Instead I remind myself that she’s going backwards, from a grown-up to – eventually –  a baby. By now I estimate she’s somewhere around five years old and no one would get impatient with a five year old for behaving in the exasperating way five year olds tend to do. The thing is, it’s cute when a five year old has a meltdown or says something utterly ridiculous – especially if you’ve had a five year old yourself, which I haven’t. I’m having to learn child-care at an age when I would rather be free to do my own thing – at last. It’s not cute in an old person, its ghastly. With five year olds there’s the future. You can think, what will my child become? And how quickly they are becoming. There’s no becoming for a five year old octogenarian, just more and more of the same, followed by worse.

There – I went and got all bleak in spite of my good intentions. So – hence the brain games research. As my Canadian sister said recently, now we are all afraid. There’s this sinister shadow over our separate lives – the two of us in England, the one in Canada, under the same cloud. Any tiny example of absent-mindedness – like the other week I found the honey jar in the fridge instead of the cupboard, and I was the only one who could have put it there – any longer-than-usual delay in recalling a word or phrase – and all three of us will be thinking – is it me? Is it my turn next?

But who in their right mind would want to do brain-training anyway? Much more absorbing to write and research these daily (or almost) posts. I love those daily moments when, just when I think there can be nothing of interest left to write about, a new post starts to write itself in my head. Quick, grab a pencil, make a few notes before it evaporates. (Like those straw hats you used to get at the seaside: Kiss Me Quick Before I’m Sick.) I love those moments when you find you have written down something you didn’t realise you knew, or thought, or in a way that is unexpectedly poetic, and you wonder Where did that spring from?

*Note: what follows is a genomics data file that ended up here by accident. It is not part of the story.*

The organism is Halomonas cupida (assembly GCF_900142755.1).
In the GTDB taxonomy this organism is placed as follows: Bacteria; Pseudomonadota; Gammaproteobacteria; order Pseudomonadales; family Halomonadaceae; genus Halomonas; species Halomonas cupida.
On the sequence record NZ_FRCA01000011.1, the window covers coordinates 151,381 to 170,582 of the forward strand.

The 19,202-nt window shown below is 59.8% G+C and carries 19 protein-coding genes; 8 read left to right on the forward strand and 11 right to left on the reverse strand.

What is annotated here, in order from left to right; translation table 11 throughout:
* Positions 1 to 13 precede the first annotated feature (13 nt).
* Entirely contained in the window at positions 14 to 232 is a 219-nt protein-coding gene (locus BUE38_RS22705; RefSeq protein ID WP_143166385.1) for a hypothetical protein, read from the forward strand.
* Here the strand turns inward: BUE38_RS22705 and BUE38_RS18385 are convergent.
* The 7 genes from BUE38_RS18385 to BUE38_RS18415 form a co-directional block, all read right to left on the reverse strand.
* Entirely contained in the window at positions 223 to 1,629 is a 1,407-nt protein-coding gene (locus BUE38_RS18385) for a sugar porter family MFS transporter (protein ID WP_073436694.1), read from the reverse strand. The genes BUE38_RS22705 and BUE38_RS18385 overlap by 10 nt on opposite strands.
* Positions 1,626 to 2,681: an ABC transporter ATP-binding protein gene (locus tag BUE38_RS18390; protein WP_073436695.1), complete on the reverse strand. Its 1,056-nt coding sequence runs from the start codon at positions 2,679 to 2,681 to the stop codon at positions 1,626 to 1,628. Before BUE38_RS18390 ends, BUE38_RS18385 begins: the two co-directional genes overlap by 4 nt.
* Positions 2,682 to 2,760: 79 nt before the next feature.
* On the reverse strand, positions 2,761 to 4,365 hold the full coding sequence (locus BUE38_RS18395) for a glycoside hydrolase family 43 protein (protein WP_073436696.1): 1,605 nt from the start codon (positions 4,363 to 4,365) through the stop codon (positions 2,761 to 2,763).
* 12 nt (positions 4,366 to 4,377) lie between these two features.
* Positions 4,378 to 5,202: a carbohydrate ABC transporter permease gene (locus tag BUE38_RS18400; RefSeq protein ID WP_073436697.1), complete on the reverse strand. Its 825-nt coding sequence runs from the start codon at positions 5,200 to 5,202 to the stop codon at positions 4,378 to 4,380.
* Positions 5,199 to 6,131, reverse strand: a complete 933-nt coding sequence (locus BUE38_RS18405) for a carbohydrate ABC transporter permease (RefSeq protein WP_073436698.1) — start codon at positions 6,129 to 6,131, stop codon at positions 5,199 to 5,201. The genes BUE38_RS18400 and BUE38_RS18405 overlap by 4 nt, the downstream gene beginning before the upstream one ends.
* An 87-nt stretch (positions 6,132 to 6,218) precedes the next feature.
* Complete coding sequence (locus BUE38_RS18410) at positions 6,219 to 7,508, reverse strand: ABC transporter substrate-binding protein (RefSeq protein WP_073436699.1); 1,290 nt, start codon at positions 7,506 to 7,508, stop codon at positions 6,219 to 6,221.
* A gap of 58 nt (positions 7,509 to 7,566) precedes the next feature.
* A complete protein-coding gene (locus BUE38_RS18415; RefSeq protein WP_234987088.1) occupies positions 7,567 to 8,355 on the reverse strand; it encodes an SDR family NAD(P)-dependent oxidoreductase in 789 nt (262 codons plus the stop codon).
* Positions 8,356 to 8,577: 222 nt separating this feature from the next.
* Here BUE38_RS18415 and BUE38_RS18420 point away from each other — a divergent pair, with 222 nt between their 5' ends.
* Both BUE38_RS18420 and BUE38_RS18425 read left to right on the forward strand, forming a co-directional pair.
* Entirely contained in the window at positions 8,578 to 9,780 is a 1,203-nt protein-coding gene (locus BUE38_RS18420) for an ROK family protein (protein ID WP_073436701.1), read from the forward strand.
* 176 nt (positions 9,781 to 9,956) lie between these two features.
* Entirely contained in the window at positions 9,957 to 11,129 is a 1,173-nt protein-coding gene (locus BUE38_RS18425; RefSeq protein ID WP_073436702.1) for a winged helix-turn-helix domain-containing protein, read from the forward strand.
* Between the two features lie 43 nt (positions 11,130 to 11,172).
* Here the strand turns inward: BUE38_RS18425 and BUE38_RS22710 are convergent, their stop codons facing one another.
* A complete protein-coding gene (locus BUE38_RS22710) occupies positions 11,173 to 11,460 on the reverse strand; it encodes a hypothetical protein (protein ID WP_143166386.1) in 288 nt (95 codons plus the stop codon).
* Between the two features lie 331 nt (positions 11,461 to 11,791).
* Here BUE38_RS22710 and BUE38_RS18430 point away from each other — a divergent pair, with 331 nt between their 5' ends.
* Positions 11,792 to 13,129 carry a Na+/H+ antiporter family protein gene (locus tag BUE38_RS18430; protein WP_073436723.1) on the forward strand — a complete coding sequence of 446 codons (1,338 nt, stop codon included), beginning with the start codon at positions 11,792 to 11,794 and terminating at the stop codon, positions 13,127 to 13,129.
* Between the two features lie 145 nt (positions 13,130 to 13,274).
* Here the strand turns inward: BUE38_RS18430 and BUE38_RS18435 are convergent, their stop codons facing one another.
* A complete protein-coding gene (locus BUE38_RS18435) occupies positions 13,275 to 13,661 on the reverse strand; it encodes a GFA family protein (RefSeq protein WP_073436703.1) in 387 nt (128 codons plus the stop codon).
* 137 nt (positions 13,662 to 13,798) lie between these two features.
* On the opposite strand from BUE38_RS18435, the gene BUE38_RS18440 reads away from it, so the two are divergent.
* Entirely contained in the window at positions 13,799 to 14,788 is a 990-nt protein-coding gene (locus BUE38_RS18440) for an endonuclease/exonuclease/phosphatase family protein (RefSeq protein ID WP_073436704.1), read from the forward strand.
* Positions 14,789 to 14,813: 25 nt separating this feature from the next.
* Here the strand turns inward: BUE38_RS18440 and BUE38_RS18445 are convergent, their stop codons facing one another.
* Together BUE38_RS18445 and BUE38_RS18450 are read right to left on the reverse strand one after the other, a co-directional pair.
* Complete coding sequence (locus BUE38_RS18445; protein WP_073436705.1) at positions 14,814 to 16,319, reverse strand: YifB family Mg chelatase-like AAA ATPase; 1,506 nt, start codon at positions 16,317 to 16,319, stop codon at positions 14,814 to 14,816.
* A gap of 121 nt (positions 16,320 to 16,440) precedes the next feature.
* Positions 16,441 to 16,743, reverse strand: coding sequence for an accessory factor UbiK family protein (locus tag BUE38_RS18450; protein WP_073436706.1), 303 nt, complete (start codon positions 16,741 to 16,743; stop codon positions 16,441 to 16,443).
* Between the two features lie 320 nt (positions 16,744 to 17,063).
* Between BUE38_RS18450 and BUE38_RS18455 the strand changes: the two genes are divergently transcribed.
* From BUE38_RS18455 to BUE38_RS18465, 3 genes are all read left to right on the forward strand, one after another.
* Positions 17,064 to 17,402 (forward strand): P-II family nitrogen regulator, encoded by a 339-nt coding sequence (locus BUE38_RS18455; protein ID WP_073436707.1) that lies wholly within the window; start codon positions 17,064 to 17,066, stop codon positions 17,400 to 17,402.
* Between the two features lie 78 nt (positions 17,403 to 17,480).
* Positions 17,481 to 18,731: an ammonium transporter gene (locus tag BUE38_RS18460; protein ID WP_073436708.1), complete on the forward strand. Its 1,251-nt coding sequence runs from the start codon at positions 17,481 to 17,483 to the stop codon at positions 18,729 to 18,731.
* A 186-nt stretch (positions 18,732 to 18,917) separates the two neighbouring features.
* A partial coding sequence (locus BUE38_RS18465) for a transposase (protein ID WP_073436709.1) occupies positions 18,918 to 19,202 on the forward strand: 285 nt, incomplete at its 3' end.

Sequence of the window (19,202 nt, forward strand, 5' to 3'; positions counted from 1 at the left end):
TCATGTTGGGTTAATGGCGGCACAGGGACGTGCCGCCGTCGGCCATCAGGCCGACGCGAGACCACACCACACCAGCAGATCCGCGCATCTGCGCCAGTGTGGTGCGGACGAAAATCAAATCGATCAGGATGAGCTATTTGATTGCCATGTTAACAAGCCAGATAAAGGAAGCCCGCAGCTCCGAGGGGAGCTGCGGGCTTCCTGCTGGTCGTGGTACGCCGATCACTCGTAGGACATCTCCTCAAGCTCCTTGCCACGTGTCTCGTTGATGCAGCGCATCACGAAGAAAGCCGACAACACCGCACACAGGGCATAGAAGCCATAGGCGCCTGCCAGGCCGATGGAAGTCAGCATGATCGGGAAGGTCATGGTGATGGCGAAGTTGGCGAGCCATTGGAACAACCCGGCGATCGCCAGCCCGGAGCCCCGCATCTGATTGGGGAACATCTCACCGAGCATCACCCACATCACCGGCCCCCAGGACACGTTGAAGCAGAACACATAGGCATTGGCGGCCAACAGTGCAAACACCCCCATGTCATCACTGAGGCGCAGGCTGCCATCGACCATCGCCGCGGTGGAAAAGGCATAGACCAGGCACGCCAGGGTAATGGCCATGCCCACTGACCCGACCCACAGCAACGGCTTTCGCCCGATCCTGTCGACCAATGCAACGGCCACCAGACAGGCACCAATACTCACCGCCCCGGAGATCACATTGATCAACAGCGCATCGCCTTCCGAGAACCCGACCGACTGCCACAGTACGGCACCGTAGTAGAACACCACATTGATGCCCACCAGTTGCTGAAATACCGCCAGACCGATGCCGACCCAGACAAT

I also found something else, in my (brain-enhancing) surfings yesterday. It’s this thing from Harvard Medical School. This is the link:


It struck me that this was good, plain advice and probably all anyone can do to protect themselves, at least until someone finds a cure or more is known about the disease. Two of their ‘Six Simple Steps’ struck me in particular. One is Keep Learning. It occurred to me to take up French again, for a start. I did A (Advanced) Level French at school and have a good memory for language – but school was a long time ago. I have found myself dropping silly bits of French into this blog – almost as if the French is still in there and wanting to be used. I do rather relish the odd bit of Franglais, but suspect it annoys genuine French people and I oughtn’t to do it. So, I am waiting for some books from Amazon – a sort of re-teach yourself French book and three Maigret detective novels.

I thought I’d tackle the Maigrets with the help of my giant French Dictionary (at present propping up the mirror along with Chambers Dictionary and The Encyclopedia of Fantasy and occasionally crashed onto the floor by that pale ginger streak of a cat Henry on one of his skittish evening strolls around the upper levels of the living room – bookcase, bookcase, mantelpiece – knock off dictionary – bookcase, bookcase, windowsill, bookcase, sofa top – land on Mummy’s head… ow!). I did try this at one point with a German dictionary and Harry Potter Und der Stein der Weisen, but my German was too bad and it was too easy to hazard guesses at meanings, having once read the book in English.

The second Harvard piece of advice was Believe In Yourself. They say not to accept the negative stereotypes connected with ageing and memory, not to joke about ‘senior moments’, not to excuse yourself from thinking hard and pushing yourself to learn. I do believe we are to some extent what we decide to be – and maybe instead of even thinking about dementia at this point I should be deciding to become Something New and Wonderful!

  • A man walks down the street
  • He says why am I short of attention
  • Got a short little span of attention
  • And wo my nights are so long
  • Where’s my wife and family
  • What if I die here
  • Who’ll be my role-model
  • Now that my role-model is
  • Gone Gone

From: Call Me Al by Paul Simon

3 thoughts on “Unfrangling my Franglais

  1. I haven’t had to worry about my brain aging yet, but I will say — I love relearning (or learning for the first time) languages. I, too, took advanced level French when I was in college. I love the language. Recently, I’ve been attempting German through Rosetta Stone. Awesome program. I’m sorry Dementia has played a large role in your life. My grandparents had it. It was tough.

    Liked by 1 person

  2. I enjoy the Franglais and was curious about your level of French. I can’t say I’m representative of the French though – I’m bilingual but, having grown up in Vancouver, culturally an Anglophone.

    Liked by 1 person